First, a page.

In AOD 2016-02, the IRS acquiesced in the Ninth Circuit’s decision in Sophy v. Commissioner, in which the appeals court overturned a Tax Court decision and allowed a same-sex, unmarried, co-habiting couple to each deduct the mortgage interest on $1.1 million of acquisition and home equity debt. In reaching it’s conclusion, the Ninth Circuit determined that the mortgage interest limitation is meant to apply on a per-taxpayer, rather than a per-residence, basis. The AOD issued by the IRS confirms that the Service will follow this treatment Shutterstock
Let’s take a look at what this means:

Mortgage Interest Deductions, In General
Section 163(h)(3) allows a deduction for qualified residence interest on up to $1,000,000 of acquisition indebtedness and $100,000 of home equity indebtedness. Should your mortgage balance (or balances, since the mortgage interest deduction is permitted on up to two homes) exceed the statutory limitations, the mortgage interest deduction is limited to the amount applicable to only $1,100,000 worth of debt.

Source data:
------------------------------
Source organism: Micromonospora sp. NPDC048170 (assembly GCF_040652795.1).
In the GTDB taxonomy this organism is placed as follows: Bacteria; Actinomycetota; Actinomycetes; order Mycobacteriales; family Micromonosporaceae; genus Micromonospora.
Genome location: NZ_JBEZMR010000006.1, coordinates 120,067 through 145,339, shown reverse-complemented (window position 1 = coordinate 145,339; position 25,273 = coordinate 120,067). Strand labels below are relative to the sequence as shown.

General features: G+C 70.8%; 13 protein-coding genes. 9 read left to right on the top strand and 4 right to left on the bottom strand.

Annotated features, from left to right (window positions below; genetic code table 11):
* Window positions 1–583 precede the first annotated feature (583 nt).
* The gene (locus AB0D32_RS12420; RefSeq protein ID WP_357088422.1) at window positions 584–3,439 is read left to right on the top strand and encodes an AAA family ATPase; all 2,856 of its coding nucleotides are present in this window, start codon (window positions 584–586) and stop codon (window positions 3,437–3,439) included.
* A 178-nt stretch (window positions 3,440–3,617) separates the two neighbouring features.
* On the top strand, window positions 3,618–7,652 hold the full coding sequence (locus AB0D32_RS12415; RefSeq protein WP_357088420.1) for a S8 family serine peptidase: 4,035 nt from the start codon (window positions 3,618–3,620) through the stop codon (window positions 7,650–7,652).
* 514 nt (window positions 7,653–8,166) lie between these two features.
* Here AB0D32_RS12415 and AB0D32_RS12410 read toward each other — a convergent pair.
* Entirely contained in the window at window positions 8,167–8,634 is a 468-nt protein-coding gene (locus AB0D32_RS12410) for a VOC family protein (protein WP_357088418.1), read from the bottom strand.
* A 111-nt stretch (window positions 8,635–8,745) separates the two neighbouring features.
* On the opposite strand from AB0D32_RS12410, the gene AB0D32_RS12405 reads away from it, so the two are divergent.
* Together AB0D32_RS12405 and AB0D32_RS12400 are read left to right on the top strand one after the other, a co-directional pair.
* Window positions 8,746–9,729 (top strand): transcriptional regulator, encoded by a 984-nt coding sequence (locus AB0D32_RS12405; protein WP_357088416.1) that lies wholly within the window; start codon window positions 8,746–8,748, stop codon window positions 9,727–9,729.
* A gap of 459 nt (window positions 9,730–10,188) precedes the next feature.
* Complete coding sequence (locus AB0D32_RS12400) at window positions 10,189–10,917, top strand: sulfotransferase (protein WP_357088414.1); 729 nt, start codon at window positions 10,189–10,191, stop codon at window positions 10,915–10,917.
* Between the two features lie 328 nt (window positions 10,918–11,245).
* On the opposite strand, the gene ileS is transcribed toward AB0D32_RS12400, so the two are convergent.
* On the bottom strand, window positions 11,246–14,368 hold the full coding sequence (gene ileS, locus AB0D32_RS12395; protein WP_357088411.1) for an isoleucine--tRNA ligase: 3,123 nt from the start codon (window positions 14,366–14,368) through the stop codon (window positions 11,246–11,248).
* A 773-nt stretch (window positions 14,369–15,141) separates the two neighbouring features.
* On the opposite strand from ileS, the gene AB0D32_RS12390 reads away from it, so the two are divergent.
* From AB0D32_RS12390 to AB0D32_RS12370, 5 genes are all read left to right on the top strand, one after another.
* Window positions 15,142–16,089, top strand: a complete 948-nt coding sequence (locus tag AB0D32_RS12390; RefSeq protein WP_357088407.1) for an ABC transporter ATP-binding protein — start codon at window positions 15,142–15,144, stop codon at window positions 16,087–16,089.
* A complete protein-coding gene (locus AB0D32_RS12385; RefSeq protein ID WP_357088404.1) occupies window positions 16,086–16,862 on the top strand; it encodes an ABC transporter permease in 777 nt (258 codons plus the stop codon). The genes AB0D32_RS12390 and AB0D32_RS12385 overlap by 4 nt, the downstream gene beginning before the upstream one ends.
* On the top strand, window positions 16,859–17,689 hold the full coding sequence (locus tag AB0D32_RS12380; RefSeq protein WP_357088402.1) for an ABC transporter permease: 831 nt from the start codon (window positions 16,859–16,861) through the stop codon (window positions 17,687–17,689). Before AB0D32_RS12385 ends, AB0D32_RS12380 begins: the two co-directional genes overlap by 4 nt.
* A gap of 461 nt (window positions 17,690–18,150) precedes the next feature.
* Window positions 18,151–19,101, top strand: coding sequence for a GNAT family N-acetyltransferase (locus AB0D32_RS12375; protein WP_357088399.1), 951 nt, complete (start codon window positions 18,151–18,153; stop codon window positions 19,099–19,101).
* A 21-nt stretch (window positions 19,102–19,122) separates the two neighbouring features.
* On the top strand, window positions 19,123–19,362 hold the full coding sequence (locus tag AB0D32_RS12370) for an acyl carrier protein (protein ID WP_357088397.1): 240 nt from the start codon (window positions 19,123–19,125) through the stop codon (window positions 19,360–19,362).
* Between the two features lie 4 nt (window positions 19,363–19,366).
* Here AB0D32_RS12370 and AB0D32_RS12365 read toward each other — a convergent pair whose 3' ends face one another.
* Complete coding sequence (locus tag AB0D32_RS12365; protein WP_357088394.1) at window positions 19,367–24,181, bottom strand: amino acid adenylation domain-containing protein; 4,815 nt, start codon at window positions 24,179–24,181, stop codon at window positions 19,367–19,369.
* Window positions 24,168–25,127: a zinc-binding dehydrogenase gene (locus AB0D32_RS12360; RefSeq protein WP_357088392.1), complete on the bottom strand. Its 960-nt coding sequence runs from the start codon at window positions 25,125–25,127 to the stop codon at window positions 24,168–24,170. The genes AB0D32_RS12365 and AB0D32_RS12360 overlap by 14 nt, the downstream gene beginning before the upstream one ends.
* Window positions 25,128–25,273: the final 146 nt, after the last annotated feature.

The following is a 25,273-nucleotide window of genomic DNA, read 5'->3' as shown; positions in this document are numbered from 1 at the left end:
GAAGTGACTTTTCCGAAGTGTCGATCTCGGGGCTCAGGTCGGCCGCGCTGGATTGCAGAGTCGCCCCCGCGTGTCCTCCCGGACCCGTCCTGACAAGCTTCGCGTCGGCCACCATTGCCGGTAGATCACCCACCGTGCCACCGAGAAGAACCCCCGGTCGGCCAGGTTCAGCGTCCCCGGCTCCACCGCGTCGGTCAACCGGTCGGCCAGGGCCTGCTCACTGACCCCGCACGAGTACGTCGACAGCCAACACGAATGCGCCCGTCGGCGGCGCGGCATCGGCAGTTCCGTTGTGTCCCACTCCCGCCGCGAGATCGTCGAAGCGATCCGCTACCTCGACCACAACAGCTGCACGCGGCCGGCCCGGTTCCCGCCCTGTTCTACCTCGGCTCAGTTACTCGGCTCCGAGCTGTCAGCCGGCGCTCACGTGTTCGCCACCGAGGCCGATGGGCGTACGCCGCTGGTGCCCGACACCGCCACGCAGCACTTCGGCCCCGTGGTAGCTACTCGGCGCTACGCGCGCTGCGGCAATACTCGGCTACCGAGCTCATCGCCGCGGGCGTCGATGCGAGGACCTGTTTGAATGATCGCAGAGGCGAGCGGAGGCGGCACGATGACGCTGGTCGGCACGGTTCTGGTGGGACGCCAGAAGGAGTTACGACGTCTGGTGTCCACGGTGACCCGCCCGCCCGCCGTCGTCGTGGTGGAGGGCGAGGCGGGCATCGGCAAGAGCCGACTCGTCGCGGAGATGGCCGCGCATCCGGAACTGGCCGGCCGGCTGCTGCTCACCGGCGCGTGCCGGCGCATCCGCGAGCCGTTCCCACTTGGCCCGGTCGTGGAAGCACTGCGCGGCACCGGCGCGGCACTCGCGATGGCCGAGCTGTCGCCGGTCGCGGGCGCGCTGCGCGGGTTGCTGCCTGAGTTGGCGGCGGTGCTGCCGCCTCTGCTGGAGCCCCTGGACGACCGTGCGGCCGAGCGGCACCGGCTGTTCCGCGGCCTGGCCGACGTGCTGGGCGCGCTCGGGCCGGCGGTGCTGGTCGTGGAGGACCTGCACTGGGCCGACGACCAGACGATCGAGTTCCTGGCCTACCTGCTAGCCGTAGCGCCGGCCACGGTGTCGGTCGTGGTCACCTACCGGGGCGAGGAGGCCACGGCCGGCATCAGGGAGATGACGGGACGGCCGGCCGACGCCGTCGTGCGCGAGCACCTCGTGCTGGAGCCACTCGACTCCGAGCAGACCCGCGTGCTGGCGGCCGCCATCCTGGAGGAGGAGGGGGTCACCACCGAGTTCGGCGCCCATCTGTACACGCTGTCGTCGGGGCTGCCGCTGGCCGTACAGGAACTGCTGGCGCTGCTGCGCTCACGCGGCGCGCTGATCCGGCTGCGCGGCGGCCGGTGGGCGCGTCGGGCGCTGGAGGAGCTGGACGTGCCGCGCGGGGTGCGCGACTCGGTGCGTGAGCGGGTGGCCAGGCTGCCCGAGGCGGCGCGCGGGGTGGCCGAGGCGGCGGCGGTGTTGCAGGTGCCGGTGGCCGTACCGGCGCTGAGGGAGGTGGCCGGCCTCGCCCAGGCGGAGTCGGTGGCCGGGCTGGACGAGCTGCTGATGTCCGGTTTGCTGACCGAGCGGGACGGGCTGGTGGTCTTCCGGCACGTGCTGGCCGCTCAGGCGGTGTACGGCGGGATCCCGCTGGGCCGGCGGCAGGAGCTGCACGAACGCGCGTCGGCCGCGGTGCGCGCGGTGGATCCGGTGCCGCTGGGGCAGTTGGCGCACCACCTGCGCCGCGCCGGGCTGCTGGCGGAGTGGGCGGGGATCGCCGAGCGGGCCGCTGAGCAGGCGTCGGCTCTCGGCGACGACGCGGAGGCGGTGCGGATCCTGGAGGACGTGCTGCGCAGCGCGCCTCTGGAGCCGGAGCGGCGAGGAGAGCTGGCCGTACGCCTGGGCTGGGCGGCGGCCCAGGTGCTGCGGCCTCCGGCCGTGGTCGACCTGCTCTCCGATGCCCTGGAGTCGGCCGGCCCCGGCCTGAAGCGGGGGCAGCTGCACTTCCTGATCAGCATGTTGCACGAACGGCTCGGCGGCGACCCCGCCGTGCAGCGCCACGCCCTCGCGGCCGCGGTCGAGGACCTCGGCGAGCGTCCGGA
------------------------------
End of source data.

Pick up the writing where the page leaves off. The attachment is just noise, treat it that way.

Now assume for a moment that you and your non-spouse lifemate/bookie/Japanese body pillow go halfsies on your dream house, owning the home as joint tenants. And assume the total acquisition mortgage debt is $2,000,000 and the total home equity loan $200,000, making total debt $2,200,000, with each of you paying interest on only your $1,100,000 share of the debt.

Are each of you entitled to a full mortgage deduction — since you each paid interest on only $1,100,000 of debt, the maximum allowable under Section 163 — or is your mortgage deduction limited because the total debt on the house exceeds the $1,100,000 statutory limitation?
In 2012, the Tax Court concluded that the answer was the latter. In Sophy v. Commissioner, this issue was surprisingly addressed for the first time in the courts (it had previously been addressed with a similar conclusion in CCA 200911007), with the Tax Court holding that the $1,100,000 limitation must be applied on a per-residence basis.